SANTA FE, N.M. — The burgeoning fight over a 33-mile power line segment proposed to run from southern Rio Arriba County to a spot north and west of Santa Fe on Old Buckman Road is just the latest example of how northern New Mexico is a different kind of place.
On the national scene, Native Americans and other people from around the country have rallied to support the Standing Rock Sioux protesters in North Dakota who, for now, have fought off plans for an oil pipeline the tribe fears could threaten its water supply and would run through a sacred tribal burial ground.
But here at home, three Native American pueblos are the biggest local supporters of another big energy project — a Texas company’s proposed high-voltage Verde Transmission Line, which would carry 345 kilovolts on wires supported by five to seven 90- to 120-foot-tall towers per mile. It would run through the populated Jacona/El Rancho area west of Pojoaque, on non-pueblo land.
At a recent public hearing in Hernandez, north of Española and near the proposed line’s northern terminus at an existing PNM substation, it was a 7-year-old Anglo girl who said the proposed transmission line would harm “sacred land” while standing in front of her own drawing of power line towers spoiling the view of San Ildefonso Pueblo’s landmark Black Mesa. Opponents say the power line will run about 1,600 feet, or about a third of a mile, north of the mesa.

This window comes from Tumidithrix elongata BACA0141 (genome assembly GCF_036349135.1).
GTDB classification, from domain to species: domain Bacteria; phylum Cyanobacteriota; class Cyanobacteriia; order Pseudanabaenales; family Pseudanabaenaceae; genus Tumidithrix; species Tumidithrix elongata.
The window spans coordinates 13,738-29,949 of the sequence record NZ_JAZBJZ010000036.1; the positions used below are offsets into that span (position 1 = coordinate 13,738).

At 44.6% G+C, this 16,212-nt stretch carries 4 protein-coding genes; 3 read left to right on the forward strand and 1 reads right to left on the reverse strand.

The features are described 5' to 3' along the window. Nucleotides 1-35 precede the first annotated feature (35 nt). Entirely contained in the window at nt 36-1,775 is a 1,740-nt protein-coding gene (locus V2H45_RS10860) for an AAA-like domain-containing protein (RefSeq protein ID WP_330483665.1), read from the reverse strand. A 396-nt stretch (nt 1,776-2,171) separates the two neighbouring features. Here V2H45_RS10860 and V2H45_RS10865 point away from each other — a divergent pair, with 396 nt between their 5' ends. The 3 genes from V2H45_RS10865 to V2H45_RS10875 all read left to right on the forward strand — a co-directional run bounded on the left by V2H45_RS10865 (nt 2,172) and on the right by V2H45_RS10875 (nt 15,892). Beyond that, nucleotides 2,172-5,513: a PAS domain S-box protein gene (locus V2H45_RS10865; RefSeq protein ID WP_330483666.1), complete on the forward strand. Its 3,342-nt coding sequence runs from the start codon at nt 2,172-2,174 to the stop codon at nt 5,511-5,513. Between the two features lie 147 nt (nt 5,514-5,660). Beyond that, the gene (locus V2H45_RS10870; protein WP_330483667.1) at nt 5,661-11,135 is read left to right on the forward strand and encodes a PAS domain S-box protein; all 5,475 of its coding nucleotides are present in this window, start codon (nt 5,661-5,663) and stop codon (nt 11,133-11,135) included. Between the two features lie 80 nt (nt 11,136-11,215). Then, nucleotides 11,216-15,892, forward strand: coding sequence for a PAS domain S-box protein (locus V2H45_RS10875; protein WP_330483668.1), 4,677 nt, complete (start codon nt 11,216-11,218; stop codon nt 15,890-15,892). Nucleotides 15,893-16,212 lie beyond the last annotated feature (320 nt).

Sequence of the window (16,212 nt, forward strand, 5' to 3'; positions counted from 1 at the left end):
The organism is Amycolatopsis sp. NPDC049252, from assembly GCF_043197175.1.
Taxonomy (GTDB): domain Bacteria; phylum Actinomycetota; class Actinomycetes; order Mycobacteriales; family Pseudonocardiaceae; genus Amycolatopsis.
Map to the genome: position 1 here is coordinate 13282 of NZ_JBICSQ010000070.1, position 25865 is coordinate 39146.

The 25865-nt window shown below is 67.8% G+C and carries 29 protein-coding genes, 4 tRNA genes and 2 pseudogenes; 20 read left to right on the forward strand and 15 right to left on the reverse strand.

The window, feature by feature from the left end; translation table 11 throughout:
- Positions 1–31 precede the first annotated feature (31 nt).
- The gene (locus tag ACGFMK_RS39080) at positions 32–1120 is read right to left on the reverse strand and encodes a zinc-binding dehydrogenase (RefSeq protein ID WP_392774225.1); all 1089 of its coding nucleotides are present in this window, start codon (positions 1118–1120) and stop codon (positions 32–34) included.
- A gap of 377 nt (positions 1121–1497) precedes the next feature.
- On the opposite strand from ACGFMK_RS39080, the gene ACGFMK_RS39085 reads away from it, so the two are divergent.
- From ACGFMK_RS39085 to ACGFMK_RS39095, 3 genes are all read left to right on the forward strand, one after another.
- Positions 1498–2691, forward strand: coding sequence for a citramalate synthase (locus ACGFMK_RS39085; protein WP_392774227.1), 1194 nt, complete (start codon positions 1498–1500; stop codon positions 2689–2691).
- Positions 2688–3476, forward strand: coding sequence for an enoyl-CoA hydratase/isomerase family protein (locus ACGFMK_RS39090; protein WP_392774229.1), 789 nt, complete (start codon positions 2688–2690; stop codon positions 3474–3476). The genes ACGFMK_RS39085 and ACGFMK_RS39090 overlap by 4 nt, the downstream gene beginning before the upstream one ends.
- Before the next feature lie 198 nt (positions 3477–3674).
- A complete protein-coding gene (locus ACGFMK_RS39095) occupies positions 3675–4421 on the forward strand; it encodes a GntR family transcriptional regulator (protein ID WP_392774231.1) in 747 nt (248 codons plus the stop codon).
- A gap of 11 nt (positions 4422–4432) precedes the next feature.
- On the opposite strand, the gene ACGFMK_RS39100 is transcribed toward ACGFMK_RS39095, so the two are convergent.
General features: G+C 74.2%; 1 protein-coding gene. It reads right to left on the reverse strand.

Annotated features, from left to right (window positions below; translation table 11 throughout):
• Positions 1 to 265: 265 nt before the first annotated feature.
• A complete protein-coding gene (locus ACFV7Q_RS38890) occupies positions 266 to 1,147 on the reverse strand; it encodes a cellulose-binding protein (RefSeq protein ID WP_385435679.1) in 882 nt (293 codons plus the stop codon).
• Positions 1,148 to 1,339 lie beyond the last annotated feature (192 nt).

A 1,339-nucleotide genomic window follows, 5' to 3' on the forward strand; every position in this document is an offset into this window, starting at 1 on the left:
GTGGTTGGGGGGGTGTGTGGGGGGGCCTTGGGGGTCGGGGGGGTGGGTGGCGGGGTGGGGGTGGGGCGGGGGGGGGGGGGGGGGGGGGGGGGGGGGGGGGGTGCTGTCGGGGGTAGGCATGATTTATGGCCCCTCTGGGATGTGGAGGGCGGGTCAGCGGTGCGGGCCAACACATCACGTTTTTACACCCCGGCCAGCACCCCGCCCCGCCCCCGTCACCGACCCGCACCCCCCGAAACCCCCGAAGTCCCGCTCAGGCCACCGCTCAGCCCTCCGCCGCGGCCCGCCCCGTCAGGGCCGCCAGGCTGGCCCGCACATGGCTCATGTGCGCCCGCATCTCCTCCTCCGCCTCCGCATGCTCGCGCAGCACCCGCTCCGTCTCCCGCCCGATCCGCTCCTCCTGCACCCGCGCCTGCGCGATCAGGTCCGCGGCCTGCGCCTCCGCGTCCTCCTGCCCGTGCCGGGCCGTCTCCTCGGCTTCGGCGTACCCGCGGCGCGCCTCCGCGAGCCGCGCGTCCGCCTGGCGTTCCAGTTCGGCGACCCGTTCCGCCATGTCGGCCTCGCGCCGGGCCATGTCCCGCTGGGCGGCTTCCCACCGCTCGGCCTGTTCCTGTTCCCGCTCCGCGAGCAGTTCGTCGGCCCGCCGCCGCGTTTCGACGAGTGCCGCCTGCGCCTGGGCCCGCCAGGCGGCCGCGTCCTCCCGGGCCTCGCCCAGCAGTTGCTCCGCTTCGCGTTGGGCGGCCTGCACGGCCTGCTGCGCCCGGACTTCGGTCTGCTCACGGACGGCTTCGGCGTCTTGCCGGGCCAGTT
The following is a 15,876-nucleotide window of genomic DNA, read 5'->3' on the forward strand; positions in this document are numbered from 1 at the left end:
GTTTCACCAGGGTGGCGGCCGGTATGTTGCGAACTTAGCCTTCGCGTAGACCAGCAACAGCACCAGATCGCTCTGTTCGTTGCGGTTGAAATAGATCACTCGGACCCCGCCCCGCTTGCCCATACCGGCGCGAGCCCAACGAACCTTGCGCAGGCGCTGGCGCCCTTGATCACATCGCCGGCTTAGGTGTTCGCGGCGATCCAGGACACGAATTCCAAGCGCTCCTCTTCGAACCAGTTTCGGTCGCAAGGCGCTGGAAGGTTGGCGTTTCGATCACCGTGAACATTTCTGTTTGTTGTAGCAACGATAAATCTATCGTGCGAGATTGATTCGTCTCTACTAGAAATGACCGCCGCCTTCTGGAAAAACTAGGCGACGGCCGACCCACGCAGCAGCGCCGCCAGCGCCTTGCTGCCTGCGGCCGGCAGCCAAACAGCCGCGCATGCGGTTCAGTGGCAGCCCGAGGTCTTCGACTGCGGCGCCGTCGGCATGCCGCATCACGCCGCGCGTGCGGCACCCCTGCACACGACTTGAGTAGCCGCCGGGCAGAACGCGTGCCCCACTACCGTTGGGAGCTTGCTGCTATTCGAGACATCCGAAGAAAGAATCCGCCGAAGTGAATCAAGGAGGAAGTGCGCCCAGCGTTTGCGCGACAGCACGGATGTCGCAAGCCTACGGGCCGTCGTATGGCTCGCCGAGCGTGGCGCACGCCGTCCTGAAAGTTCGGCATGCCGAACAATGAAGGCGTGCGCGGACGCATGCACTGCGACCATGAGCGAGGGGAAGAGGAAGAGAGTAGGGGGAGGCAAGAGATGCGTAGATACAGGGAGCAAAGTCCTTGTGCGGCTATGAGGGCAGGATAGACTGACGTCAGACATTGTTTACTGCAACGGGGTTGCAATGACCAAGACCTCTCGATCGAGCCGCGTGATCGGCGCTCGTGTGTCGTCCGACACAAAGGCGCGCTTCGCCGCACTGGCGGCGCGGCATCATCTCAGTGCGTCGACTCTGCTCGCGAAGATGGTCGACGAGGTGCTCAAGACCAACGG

The power line would not cross San Ildefonso land. Three other pueblos — Pojoaque, Ohkay Owingeh and Santa Clara — will be paid for use of right of way or easements across their land as the path for the transmission line. Leaders of those pueblos portray the line as economic development.
Opponents say it will ruin landscapes that make northern New Mexico attractive to tourists and filmmakers. And the people who would have to live near the power lines are worried about the effect on property values, and possibly on health, from the big towers.
The line’s proponents make a case that this segment of transmission line will improve the movement of electrical power around the grid, eliminating a bottleneck where a lower-capacity line now serves. What’s so far less clear is how the high-voltage line would help those who’d have to put up with the big towers and the power lines not far from their homes, and whether the higher voltage lines would translate into any usable infrastructure for local economic development beyond the easement payments to the pueblos.
Is this a case of “not in my backyard?” Well, maybe, but the prospect of 120-foot towers carrying 345 kilovolts in your backyard is pretty hard to dismiss, particularly with a dearth of specifics about how the transmission line would help you or your neighbors.
The Bureau of Land Management is involved because part of the line’s route goes across BLM land. The agency would have to approve the use of its land for the project.
As the debate moves forward, the transmission line’s backers must to do a better job of explaining to the people of Jacona, El Rancho and Hernandez how having the high-voltage line outside their doors is a good thing. Or this will be a bitter fight to the end.